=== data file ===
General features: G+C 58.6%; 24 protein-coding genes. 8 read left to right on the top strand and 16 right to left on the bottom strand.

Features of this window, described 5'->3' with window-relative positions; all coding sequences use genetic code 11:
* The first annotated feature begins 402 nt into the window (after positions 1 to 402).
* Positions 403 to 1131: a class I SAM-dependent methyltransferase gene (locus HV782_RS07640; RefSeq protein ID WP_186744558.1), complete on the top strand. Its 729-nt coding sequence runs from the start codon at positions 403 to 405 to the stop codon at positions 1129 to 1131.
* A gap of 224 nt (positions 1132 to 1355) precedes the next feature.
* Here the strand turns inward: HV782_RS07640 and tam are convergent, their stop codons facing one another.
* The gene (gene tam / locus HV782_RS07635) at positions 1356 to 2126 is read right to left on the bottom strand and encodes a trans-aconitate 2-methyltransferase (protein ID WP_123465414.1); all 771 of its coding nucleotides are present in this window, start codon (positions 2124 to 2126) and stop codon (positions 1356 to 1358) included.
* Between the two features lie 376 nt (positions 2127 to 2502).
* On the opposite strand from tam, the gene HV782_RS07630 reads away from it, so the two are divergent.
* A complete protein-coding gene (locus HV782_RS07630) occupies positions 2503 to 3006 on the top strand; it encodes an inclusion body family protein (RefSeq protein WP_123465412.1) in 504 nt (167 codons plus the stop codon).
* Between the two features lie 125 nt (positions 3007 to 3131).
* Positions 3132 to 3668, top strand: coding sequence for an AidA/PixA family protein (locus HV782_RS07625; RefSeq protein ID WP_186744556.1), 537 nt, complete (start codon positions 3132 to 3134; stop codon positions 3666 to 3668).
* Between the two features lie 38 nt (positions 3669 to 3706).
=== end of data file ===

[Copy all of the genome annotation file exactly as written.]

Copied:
General features: G+C 58.6%; 24 protein-coding genes. 8 read left to right on the top strand and 16 right to left on the bottom strand.

Features of this window, described 5'->3' with window-relative positions; all coding sequences use genetic code 11:
* The first annotated feature begins 402 nt into the window (after positions 1 to 402).
* Positions 403 to 1131: a class I SAM-dependent methyltransferase gene (locus HV782_RS07640; RefSeq protein ID WP_186744558.1), complete on the top strand. Its 729-nt coding sequence runs from the start codon at positions 403 to 405 to the stop codon at positions 1129 to 1131.
* A gap of 224 nt (positions 1132 to 1355) precedes the next feature.
* Here the strand turns inward: HV782_RS07640 and tam are convergent, their stop codons facing one another.
* The gene (gene tam / locus HV782_RS07635) at positions 1356 to 2126 is read right to left on the bottom strand and encodes a trans-aconitate 2-methyltransferase (protein ID WP_123465414.1); all 771 of its coding nucleotides are present in this window, start codon (positions 2124 to 2126) and stop codon (positions 1356 to 1358) included.
* Between the two features lie 376 nt (positions 2127 to 2502).
* On the opposite strand from tam, the gene HV782_RS07630 reads away from it, so the two are divergent.
* A complete protein-coding gene (locus HV782_RS07630) occupies positions 2503 to 3006 on the top strand; it encodes an inclusion body family protein (RefSeq protein WP_123465412.1) in 504 nt (167 codons plus the stop codon).
* Between the two features lie 125 nt (positions 3007 to 3131).
* Positions 3132 to 3668, top strand: coding sequence for an AidA/PixA family protein (locus HV782_RS07625; RefSeq protein ID WP_186744556.1), 537 nt, complete (start codon positions 3132 to 3134; stop codon positions 3666 to 3668).
* Between the two features lie 38 nt (positions 3669 to 3706).